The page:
Mastering the Mystical Heptarchy

The manuscript for Mastering the Mystical Heptarchy is now off to my publisher. This will be my second published book. No, it’s not the sequel to Arcana. That book, tentatively titled Demiurge, is in process at about seventy thousand words on the first draft. I’m hoping to finish it this year, but we’ll have to see how that goes with the other projects I have in the works.

Heptarchy is a non-fiction guide to working practical magick with the Heptarchia Mystica, the planetary grimoire assembled by Dr. John Dee. It is part of what modern magicians call the Enochian system of magick, but represents a relatively unexplored portion of said system. The entities that it calls upon are Kings and Princes related to the seven ancient planets and days of the week that have particular powers. One of those entities, Prince Befafes, may have been called upon to defeat the Spanish Armada in 1588, which if true would represent one of the few occasions in which grimoire magick accomplished a task that radically altered the course of human history. Imagine if the Spanish had conquered England in the sixteenth century – no British Empire, no Anglican Church, no English-speaking colonies in the Americas, Australia, India, and the list goes on.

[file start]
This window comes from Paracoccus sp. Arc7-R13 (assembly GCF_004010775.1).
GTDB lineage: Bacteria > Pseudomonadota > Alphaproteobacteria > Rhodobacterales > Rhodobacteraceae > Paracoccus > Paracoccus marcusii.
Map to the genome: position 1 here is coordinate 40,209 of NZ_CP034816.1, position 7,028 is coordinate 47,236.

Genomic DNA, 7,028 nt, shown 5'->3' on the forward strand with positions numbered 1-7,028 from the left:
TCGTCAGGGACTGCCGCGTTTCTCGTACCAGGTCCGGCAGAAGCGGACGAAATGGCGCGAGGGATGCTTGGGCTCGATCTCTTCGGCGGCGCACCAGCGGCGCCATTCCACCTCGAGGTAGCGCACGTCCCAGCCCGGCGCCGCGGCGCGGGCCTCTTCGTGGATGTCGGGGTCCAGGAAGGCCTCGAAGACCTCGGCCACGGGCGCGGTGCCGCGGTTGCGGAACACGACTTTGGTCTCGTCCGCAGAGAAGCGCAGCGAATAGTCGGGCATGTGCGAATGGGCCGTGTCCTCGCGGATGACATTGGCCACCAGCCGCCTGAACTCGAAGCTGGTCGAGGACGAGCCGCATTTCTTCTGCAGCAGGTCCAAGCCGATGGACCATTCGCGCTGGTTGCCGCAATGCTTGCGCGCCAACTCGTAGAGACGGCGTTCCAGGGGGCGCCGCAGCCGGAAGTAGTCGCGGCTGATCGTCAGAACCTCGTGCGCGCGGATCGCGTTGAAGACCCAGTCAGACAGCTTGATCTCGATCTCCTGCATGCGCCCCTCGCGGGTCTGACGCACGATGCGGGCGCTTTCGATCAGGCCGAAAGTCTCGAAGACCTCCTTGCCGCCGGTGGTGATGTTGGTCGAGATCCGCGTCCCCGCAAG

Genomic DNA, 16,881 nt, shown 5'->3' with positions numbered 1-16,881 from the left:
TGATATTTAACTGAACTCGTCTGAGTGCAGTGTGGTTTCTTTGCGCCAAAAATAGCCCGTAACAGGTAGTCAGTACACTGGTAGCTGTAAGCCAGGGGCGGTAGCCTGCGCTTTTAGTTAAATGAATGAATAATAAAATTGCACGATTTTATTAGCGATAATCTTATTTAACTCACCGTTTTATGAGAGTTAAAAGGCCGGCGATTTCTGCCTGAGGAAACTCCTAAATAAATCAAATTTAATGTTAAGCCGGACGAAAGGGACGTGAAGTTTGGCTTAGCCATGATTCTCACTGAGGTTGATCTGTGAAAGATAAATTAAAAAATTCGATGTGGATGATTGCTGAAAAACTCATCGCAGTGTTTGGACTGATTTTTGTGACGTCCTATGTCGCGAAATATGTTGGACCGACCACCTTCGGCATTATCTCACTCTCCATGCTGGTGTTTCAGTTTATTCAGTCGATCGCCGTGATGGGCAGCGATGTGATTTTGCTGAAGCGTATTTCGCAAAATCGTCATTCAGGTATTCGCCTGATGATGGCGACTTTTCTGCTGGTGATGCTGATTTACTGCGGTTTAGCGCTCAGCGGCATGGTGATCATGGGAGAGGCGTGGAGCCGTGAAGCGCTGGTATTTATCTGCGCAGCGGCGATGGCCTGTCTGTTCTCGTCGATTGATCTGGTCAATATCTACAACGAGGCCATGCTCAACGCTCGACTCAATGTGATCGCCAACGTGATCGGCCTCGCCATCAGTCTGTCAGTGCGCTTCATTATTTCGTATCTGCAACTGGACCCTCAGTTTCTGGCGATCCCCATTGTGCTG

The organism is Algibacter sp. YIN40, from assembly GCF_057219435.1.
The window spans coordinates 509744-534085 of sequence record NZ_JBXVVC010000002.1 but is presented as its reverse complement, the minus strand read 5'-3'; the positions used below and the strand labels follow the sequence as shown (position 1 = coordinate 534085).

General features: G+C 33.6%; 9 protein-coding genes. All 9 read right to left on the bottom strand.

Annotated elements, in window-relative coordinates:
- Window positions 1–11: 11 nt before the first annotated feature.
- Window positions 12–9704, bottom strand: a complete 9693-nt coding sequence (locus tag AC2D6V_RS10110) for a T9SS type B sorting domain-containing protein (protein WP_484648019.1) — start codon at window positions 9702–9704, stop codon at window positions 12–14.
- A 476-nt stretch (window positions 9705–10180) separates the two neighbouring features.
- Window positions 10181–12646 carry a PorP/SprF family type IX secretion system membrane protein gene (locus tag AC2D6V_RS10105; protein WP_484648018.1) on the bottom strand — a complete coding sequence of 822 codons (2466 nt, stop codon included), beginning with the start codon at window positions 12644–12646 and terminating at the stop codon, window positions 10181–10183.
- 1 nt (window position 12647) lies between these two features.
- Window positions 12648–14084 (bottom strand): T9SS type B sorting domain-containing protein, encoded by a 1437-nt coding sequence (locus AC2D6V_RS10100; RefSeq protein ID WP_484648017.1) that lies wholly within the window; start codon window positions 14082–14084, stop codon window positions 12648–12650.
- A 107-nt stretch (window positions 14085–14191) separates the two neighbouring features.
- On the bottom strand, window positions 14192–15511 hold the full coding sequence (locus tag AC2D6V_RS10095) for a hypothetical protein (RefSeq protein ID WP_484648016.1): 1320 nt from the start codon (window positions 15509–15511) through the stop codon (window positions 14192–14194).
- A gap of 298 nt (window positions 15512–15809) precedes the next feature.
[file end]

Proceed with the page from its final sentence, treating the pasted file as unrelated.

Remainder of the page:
The approach I take in the book is, I think, somewhat unusual. Most books use the Golden Dawn system of attributions for the Enochian entities, but that system is synthetic and in a number of cases contradicts the original Dee material. A much smaller number of books address the system from a “Dee Purist” perspective, eschewing the Golden Dawn system and all modern ceremonial forms. The system laid out in Heptarchy is for the most part true to purist methods, but it also includes various ceremonial forms, some original, that I have employed over the years and have found useful. Those portions of the system are marked as optional in the master ritual template, so that both purist and modern magicians can make use of it as they see fit. Also, many books on Enochian magick go into painstaking detail about the symbology of the language and the various implements used in the conjurations, but Heptarchy is instead written as a practical guide that will have you doing the magick right away in pursuit of practical objectives.

I don’t know how long the process will take to get the book to the printers, but I’ll make an announcement here as soon as it’s available for purchase.

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